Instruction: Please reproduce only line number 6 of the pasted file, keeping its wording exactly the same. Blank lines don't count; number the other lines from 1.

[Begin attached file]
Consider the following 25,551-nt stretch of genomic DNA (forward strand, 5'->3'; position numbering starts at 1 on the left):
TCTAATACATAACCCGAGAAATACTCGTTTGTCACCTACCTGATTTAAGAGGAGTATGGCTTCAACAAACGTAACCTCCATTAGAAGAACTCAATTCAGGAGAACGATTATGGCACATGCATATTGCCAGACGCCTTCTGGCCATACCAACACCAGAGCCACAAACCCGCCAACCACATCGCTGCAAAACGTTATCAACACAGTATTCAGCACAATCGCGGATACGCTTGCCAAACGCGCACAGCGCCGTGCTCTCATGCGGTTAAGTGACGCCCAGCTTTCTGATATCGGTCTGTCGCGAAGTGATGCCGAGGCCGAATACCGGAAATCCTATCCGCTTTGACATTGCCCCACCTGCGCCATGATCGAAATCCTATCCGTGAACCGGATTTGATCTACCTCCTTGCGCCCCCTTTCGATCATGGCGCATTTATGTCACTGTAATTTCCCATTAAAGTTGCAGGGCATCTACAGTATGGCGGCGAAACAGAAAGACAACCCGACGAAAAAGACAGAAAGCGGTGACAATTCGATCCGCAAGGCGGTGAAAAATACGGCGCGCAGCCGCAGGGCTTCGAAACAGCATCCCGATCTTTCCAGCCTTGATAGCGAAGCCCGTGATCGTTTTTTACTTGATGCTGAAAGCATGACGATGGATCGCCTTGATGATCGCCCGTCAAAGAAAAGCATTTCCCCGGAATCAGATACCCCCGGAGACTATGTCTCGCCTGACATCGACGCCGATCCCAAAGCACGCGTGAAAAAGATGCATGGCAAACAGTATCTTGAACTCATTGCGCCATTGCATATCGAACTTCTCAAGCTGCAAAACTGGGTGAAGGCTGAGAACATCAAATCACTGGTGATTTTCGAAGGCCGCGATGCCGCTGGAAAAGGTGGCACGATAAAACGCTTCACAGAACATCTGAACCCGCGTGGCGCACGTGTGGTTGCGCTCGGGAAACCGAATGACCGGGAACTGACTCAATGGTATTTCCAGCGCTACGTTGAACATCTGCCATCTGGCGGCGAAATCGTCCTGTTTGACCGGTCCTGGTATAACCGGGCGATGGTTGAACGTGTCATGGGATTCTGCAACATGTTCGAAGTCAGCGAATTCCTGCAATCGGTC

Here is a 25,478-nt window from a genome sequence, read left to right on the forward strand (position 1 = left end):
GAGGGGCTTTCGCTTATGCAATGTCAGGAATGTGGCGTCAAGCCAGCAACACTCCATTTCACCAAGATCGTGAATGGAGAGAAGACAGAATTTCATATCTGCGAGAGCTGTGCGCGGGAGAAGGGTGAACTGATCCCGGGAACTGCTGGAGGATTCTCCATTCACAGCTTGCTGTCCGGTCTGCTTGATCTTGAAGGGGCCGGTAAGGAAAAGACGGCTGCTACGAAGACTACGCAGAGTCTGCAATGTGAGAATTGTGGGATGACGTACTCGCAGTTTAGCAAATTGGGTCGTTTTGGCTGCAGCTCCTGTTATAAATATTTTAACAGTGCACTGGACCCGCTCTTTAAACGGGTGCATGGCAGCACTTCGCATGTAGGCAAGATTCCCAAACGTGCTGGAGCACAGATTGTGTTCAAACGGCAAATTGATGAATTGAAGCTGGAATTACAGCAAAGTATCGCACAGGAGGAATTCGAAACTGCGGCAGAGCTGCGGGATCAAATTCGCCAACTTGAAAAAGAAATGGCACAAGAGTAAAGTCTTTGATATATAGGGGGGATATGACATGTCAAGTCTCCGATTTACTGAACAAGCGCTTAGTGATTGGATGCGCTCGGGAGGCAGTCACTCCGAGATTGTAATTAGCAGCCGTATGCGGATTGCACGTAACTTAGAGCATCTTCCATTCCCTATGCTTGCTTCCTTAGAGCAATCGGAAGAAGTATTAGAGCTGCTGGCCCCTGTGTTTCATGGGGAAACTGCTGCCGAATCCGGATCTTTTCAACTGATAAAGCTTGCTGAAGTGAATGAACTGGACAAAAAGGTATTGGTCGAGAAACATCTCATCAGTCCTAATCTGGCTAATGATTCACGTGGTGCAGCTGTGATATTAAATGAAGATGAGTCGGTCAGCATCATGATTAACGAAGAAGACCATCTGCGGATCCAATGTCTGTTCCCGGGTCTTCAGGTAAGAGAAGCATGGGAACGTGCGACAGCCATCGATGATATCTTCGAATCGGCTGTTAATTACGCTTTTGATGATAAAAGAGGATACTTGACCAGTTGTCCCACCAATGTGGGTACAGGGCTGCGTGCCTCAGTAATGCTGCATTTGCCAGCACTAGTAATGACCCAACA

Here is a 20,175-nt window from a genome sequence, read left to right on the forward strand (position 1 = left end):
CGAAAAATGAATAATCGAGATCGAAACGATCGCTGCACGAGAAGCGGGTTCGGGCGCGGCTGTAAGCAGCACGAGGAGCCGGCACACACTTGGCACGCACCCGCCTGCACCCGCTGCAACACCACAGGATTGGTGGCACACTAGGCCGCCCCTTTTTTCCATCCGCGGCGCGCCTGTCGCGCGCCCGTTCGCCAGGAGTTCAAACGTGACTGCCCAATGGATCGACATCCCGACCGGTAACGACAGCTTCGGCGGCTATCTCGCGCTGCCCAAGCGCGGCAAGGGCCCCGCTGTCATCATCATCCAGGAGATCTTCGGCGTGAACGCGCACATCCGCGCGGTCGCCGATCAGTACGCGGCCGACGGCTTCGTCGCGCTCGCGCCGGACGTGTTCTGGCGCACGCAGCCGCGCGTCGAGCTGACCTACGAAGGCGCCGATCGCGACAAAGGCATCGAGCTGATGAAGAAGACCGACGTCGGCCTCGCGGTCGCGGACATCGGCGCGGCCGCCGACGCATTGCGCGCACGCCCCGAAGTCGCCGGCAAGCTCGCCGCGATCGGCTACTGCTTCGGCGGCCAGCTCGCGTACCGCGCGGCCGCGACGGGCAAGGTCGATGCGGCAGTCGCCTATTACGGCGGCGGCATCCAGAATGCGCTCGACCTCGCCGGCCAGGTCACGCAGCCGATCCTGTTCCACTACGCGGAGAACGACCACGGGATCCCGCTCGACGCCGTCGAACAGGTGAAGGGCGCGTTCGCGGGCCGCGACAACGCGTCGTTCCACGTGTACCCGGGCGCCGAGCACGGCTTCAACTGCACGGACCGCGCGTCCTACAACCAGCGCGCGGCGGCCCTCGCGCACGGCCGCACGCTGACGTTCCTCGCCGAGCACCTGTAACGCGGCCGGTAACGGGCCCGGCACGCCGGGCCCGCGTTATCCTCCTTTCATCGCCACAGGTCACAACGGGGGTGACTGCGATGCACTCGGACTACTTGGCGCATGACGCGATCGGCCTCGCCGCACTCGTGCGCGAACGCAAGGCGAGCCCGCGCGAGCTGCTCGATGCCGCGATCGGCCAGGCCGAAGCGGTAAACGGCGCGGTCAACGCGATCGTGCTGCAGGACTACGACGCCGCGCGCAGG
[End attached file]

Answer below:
CGAAAAATGAATAATCGAGATCGAAACGATCGCTGCACGAGAAGCGGGTTCGGGCGCGGCTGTAAGCAGCACGAGGAGCCGGCACACACTTGGCACGCACCCGCCTGCACCCGCTGCAACACCACAGGATTGGTGGCACACTAGGCCGCCCCTTTTTTCCATCCGCGGCGCGCCTGTCGCGCGCCCGTTCGCCAGGAGTTCAAACGTGACTGCCCAATGGATCGACATCCCGACCGGTAACGACAGCTTCGGCGGCTATCTCGCGCTGCCCAAGCGCGGCAAGGGCCCCGCTGTCATCATCATCCAGGAGATCTTCGGCGTGAACGCGCACATCCGCGCGGTCGCCGATCAGTACGCGGCCGACGGCTTCGTCGCGCTCGCGCCGGACGTGTTCTGGCGCACGCAGCCGCGCGTCGAGCTGACCTACGAAGGCGCCGATCGCGACAAAGGCATCGAGCTGATGAAGAAGACCGACGTCGGCCTCGCGGTCGCGGACATCGGCGCGGCCGCCGACGCATTGCGCGCACGCCCCGAAGTCGCCGGCAAGCTCGCCGCGATCGGCTACTGCTTCGGCGGCCAGCTCGCGTACCGCGCGGCCGCGACGGGCAAGGTCGATGCGGCAGTCGCCTATTACGGCGGCGGCATCCAGAATGCGCTCGACCTCGCCGGCCAGGTCACGCAGCCGATCCTGTTCCACTACGCGGAGAACGACCACGGGATCCCGCTCGACGCCGTCGAACAGGTGAAGGGCGCGTTCGCGGGCCGCGACAACGCGTCGTTCCACGTGTACCCGGGCGCCGAGCACGGCTTCAACTGCACGGACCGCGCGTCCTACAACCAGCGCGCGGCGGCCCTCGCGCACGGCCGCACGCTGACGTTCCTCGCCGAGCACCTGTAACGCGGCCGGTAACGGGCCCGGCACGCCGGGCCCGCGTTATCCTCCTTTCATCGCCACAGGTCACAACGGGGGTGACTGCGATGCACTCGGACTACTTGGCGCATGACGCGATCGGCCTCGCCGCACTCGTGCGCGAACGCAAGGCGAGCCCGCGCGAGCTGCTCGATGCCGCGATCGGCCAGGCCGAAGCGGTAAACGGCGCGGTCAACGCGATCGTGCTGCAGGACTACGACGCCGCGCGCAGG